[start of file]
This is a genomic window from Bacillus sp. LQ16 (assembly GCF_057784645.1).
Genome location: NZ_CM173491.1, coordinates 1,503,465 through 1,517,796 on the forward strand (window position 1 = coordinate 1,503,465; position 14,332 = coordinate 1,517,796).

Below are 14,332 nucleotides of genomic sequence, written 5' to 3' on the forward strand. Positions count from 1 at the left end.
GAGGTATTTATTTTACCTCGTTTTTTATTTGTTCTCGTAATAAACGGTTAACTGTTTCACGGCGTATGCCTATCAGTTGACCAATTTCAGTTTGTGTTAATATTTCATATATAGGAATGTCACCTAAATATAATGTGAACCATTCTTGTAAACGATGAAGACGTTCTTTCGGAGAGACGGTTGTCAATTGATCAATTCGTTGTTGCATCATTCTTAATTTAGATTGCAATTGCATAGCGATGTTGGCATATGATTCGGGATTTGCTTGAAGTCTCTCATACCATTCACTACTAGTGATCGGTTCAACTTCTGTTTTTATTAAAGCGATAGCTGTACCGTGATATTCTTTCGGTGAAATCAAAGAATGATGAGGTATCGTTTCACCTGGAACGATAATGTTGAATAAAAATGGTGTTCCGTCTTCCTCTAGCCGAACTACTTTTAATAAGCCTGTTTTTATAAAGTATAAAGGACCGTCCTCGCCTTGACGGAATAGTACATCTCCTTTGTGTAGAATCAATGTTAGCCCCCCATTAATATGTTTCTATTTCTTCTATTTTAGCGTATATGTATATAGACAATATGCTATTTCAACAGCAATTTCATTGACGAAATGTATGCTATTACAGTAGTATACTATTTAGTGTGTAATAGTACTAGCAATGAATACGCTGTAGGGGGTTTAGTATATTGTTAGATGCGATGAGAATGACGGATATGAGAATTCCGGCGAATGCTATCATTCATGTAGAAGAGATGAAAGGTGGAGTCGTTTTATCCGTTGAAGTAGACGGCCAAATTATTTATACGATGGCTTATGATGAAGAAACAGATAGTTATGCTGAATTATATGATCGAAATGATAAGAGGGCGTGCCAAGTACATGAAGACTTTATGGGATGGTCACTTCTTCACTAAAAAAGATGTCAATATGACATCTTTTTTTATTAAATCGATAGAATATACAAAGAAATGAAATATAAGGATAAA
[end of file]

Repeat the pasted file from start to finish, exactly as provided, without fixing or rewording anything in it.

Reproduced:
This is a genomic window from Bacillus sp. LQ16 (assembly GCF_057784645.1).
Genome location: NZ_CM173491.1, coordinates 1,503,465 through 1,517,796 on the forward strand (window position 1 = coordinate 1,503,465; position 14,332 = coordinate 1,517,796).

Below are 14,332 nucleotides of genomic sequence, written 5' to 3' on the forward strand. Positions count from 1 at the left end.
GAGGTATTTATTTTACCTCGTTTTTTATTTGTTCTCGTAATAAACGGTTAACTGTTTCACGGCGTATGCCTATCAGTTGACCAATTTCAGTTTGTGTTAATATTTCATATATAGGAATGTCACCTAAATATAATGTGAACCATTCTTGTAAACGATGAAGACGTTCTTTCGGAGAGACGGTTGTCAATTGATCAATTCGTTGTTGCATCATTCTTAATTTAGATTGCAATTGCATAGCGATGTTGGCATATGATTCGGGATTTGCTTGAAGTCTCTCATACCATTCACTACTAGTGATCGGTTCAACTTCTGTTTTTATTAAAGCGATAGCTGTACCGTGATATTCTTTCGGTGAAATCAAAGAATGATGAGGTATCGTTTCACCTGGAACGATAATGTTGAATAAAAATGGTGTTCCGTCTTCCTCTAGCCGAACTACTTTTAATAAGCCTGTTTTTATAAAGTATAAAGGACCGTCCTCGCCTTGACGGAATAGTACATCTCCTTTGTGTAGAATCAATGTTAGCCCCCCATTAATATGTTTCTATTTCTTCTATTTTAGCGTATATGTATATAGACAATATGCTATTTCAACAGCAATTTCATTGACGAAATGTATGCTATTACAGTAGTATACTATTTAGTGTGTAATAGTACTAGCAATGAATACGCTGTAGGGGGTTTAGTATATTGTTAGATGCGATGAGAATGACGGATATGAGAATTCCGGCGAATGCTATCATTCATGTAGAAGAGATGAAAGGTGGAGTCGTTTTATCCGTTGAAGTAGACGGCCAAATTATTTATACGATGGCTTATGATGAAGAAACAGATAGTTATGCTGAATTATATGATCGAAATGATAAGAGGGCGTGCCAAGTACATGAAGACTTTATGGGATGGTCACTTCTTCACTAAAAAAGATGTCAATATGACATCTTTTTTTATTAAATCGATAGAATATACAAAGAAATGAAATATAAGGATAAA